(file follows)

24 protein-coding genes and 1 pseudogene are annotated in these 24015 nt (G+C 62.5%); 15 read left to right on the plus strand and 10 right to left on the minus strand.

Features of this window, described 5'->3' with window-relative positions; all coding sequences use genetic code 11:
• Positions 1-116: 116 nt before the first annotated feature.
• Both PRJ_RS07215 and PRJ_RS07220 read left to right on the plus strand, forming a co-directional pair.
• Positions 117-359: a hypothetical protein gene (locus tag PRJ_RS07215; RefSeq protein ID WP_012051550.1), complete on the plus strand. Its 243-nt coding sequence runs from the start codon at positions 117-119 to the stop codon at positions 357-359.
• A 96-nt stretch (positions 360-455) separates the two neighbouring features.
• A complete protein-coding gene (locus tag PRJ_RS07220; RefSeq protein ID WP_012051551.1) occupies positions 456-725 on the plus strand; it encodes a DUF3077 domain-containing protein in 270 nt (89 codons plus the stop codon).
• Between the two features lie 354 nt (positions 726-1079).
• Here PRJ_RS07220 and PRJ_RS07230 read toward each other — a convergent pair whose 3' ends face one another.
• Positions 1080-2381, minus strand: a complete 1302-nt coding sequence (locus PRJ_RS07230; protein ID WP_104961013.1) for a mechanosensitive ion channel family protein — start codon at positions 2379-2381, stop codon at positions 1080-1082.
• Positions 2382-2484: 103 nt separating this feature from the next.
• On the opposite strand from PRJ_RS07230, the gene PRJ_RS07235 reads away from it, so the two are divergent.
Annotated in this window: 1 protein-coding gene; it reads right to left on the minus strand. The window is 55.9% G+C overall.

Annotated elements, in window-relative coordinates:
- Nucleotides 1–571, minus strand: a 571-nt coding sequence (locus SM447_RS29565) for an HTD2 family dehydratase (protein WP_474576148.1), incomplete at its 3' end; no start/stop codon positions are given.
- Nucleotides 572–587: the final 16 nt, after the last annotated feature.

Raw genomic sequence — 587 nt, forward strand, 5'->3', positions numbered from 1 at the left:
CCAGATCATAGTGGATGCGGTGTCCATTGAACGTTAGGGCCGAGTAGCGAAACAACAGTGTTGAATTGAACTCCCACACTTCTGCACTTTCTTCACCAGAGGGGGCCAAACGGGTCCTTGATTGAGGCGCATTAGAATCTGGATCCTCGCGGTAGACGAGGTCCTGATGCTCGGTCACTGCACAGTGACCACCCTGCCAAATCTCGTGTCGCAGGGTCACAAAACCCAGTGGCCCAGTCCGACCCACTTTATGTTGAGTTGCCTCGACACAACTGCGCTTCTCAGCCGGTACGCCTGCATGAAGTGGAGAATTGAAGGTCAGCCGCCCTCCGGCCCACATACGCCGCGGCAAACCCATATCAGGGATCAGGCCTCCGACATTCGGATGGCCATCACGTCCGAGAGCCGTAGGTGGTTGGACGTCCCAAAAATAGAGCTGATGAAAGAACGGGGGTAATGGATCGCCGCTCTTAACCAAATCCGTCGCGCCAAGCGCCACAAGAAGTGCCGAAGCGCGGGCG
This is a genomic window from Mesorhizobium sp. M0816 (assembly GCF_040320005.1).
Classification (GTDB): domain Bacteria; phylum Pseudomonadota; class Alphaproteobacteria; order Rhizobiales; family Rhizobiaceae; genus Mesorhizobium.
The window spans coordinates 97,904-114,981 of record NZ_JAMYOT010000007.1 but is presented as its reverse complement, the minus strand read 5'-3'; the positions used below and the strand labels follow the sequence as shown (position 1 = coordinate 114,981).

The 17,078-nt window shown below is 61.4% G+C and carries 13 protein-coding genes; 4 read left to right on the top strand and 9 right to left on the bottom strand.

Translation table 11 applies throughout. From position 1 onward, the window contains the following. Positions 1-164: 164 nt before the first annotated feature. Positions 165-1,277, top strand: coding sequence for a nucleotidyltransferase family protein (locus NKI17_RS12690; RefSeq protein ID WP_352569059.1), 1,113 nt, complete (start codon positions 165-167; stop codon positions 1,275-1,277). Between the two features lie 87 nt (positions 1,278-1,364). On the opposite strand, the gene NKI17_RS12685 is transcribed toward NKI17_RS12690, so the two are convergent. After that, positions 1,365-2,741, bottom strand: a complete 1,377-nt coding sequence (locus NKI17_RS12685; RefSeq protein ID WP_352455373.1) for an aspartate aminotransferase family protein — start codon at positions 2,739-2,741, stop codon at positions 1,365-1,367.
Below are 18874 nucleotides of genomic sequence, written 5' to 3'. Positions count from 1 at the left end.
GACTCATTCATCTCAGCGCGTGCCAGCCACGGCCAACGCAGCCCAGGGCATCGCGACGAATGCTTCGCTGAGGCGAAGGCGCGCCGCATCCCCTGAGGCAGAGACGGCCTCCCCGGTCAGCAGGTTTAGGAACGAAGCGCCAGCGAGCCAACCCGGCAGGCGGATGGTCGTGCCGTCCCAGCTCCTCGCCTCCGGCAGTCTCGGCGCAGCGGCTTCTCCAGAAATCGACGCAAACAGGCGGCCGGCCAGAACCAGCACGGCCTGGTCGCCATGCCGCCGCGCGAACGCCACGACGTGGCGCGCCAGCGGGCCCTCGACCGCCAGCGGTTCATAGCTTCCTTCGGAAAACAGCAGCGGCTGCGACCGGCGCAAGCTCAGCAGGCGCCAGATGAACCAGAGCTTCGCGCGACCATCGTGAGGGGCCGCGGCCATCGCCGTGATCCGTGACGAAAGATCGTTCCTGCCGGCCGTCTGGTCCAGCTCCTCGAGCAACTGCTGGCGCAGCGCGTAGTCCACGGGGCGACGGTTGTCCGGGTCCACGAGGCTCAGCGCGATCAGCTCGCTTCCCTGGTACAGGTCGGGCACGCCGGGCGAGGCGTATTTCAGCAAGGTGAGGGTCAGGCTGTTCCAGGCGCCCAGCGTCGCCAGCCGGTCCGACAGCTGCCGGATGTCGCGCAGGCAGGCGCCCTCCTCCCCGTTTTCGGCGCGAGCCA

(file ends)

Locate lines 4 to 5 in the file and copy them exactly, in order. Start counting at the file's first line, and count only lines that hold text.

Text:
• Both PRJ_RS07215 and PRJ_RS07220 read left to right on the plus strand, forming a co-directional pair.
• Positions 117-359: a hypothetical protein gene (locus tag PRJ_RS07215; RefSeq protein ID WP_012051550.1), complete on the plus strand. Its 243-nt coding sequence runs from the start codon at positions 117-119 to the stop codon at positions 357-359.